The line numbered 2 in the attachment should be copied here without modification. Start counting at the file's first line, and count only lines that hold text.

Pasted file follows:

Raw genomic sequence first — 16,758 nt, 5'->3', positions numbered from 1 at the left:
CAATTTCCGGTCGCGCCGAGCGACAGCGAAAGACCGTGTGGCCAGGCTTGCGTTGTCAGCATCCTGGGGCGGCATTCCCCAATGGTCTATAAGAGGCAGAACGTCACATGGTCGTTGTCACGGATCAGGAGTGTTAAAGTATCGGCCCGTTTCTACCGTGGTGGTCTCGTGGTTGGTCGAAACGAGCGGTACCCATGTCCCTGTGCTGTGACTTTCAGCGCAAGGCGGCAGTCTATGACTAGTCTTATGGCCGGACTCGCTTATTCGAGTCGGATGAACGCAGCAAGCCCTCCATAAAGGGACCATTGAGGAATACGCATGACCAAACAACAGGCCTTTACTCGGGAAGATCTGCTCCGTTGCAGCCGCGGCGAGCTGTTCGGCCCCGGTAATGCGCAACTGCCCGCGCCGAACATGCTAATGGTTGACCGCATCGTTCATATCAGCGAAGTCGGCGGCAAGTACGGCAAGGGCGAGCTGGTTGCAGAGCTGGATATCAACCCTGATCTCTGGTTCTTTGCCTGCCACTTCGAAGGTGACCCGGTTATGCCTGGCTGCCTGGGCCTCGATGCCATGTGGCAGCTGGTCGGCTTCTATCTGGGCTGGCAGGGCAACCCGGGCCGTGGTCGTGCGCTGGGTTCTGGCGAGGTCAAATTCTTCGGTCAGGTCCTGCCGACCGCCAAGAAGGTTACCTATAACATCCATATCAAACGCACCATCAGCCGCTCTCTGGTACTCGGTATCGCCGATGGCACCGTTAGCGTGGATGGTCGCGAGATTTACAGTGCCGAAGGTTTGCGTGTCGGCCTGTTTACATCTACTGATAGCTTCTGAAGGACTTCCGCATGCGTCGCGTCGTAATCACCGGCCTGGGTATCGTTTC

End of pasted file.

CAATTTCCGGTCGCGCCGAGCGACAGCGAAAGACCGTGTGGCCAGGCTTGCGTTGTCAGCATCCTGGGGCGGCATTCCCCAATGGTCTATAAGAGGCAGAACGTCACATGGTCGTTGTCACGGATCAGGAGTGTTAAAGTATCGGCCCGTTTCTACCGTGGTGGTCTCGTGGTTGGTCGAAACGAGCGGTACCCATGTCCCTGTGCTGTGACTTTCAGCGCAAGGCGGCAGTCTATGACTAGTCTTATGGCCGGACTCGCTTATTCGAGTCGGATGAACGCAGCAAGCCCTCCATAAAGGGACCATTGAGGAATACGCATGACCAAACAACAGGCCTTTACTCGGGAAGATCTGCTCCGTTGCAGCCGCGGCGAGCTGTTCGGCCCCGGTAATGCGCAACTGCCCGCGCCGAACATGCTAATGGTTGACCGCATCGTTCATATCAGCGAAGTCGGCGGCAAGTACGGCAAGGGCGAGCTGGTTGCAGAGCTGGATATCAACCCTGATCTCTGGTTCTTTGCCTGCCACTTCGAAGGTGACCCGGTTATGCCTGGCTGCCTGGGCCTCGATGCCATGTGGCAGCTGGTCGGCTTCTATCTGGGCTGGCAGGGCAACCCGGGCCGTGGTCGTGCGCTGGGTTCTGGCGAGGTCAAATTCTTCGGTCAGGTCCTGCCGACCGCCAAGAAGGTTACCTATAACATCCATATCAAACGCACCATCAGCCGCTCTCTGGTACTCGGTATCGCCGATGGCACCGTTAGCGTGGATGGTCGCGAGATTTACAGTGCCGAAGGTTTGCGTGTCGGCCTGTTTACATCTACTGATAGCTTCTGAAGGACTTCCGCATGCGTCGCGTCGTAATCACCGGCCTGGGTATCGTTTC